Parents’ smoking causes lung illness in children – new evidence of link



Friday 10 October 1997

ASH/ Press releases/

 

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Press release10 October 1997 ASH
Action on Smoking
and Health

Parents’ smoking causes lung illness in children – new evidence of link

There is a causal relationship between parental smoking and acute lower respiratoryillness in their children. A new study published today in the specialist journal Thorax[1] has identified smoking in the home as a creating a 57-72% higher risk of respiratoryillnesses such as bronchitis and pneumonia among infants under three years, The studyconcludes “the relationship between parental smoking and acute lower respiratoryillness in infants is very likely to be causal”. The lower figure is for smoking byeither parent and higher figure is for maternal smoking. The study made a systematicquantitative review of evidence from thirty eight surveys of respiratory illness in youngchildren to develop the risk factors given above [2].

In 1992, a report by the Royal College of Physicians [3] stated that “parentalsmoking is responsible for at least 17,000 admissions to hospital each year of childrenunder five”. The RCP also stated that “Passive smoking during childhoodpredisposes children to developing chronic obstructive airway disease and cancer asadults.” [Chronic obstructive airway disease includes emphysema and bronchitis.] Thenew study lends further weight to these findings.

Clive Bates, Director of ASH said:

“This study confirms that tobacco harms more than just the lungs of the smoker.Children’s lungs are very vulnerable and life-long damage may result from earlypassive smoking.”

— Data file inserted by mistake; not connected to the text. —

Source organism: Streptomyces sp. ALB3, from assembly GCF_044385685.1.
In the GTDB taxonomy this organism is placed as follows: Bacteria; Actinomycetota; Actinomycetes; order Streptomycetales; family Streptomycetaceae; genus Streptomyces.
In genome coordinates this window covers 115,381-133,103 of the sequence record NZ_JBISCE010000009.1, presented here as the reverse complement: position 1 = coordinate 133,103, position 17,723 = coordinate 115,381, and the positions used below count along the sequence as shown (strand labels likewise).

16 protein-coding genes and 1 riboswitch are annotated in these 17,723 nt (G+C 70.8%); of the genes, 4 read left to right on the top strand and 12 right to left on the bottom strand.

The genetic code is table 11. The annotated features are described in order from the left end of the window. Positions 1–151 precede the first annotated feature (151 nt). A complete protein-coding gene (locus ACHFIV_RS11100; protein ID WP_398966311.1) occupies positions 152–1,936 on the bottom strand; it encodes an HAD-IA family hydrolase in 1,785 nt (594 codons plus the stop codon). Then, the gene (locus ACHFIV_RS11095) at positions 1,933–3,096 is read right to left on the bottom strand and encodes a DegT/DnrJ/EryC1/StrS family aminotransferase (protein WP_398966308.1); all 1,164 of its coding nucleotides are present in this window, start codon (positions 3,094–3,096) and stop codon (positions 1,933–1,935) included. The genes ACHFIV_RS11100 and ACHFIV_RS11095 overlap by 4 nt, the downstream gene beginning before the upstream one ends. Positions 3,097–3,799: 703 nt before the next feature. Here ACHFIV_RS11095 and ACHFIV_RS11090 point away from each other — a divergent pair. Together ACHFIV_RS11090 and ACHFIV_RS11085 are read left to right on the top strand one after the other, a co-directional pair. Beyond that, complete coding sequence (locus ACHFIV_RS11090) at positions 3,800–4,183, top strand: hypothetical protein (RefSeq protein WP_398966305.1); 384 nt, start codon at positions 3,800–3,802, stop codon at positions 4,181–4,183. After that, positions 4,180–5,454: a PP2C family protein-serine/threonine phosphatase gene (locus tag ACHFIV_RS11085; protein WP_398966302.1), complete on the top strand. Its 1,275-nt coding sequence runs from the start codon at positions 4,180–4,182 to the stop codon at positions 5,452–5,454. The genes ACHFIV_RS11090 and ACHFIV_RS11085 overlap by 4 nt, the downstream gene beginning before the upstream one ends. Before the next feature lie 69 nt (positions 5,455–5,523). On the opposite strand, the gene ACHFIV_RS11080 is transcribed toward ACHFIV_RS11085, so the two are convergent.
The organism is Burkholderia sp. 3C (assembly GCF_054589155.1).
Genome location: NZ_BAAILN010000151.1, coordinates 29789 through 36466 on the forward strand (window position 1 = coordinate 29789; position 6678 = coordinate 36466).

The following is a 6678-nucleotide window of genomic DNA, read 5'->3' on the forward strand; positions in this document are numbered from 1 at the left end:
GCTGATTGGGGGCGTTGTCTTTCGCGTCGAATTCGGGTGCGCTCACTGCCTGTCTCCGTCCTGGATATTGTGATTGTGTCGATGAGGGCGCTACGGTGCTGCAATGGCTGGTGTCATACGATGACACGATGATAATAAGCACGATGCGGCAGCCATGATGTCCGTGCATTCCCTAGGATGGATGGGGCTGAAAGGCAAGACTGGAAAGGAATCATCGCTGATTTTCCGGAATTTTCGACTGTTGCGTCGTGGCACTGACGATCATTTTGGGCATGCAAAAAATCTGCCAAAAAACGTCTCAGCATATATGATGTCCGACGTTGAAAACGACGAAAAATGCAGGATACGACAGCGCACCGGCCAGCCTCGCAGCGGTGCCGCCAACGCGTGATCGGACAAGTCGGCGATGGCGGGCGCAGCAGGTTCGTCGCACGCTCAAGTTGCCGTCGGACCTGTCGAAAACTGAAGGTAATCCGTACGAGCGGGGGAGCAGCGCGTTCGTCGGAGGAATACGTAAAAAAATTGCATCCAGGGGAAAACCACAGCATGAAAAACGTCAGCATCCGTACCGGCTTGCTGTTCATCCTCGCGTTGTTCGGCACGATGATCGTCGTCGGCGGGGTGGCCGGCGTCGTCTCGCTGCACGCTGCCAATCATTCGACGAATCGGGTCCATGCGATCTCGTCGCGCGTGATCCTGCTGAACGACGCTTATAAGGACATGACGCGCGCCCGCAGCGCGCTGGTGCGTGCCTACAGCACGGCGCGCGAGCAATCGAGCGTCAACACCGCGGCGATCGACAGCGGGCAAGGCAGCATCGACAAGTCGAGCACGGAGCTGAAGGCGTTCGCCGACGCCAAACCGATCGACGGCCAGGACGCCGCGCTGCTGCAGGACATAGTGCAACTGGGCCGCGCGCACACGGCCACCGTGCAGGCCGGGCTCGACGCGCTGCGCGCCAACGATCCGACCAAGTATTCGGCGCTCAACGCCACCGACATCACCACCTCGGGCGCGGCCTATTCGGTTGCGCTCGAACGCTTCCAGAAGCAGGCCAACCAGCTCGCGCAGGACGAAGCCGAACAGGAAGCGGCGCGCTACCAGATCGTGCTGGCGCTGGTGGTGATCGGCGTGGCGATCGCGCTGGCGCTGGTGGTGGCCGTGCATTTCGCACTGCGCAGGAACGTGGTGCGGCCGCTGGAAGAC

“Many parents want to give up, but nicotine is a powerfully addictive drug andcigarettes are heavily promoted by tobacco companies. The industry is trying to base itscase to continue tobacco promotion on civil liberties arguments, but they never mentionthe civil liberties of children.”

[1] Strachan DP, and Cook DG, Parental smoking and lower respiratory illness in infancyand early childhood, Thorax 1997; 52: 905-914.

[2] The risks are expressed as ‘pooled odds ratios’ of 1.57 and 1.72 -meaning the likelihood of the disease is 57% or 72% higher in the smoking group than inthe control group (non-smokers). The study also states that: “The associations withparental smoking are robust to adjustment for confounding factors.”

[3] Royal College of Physicians, Smoking and the Young, 1992.

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Contact Clive Bates, Director (020) 7739 5902
Amanda Sandford, Communications Director (020) 7739 5902

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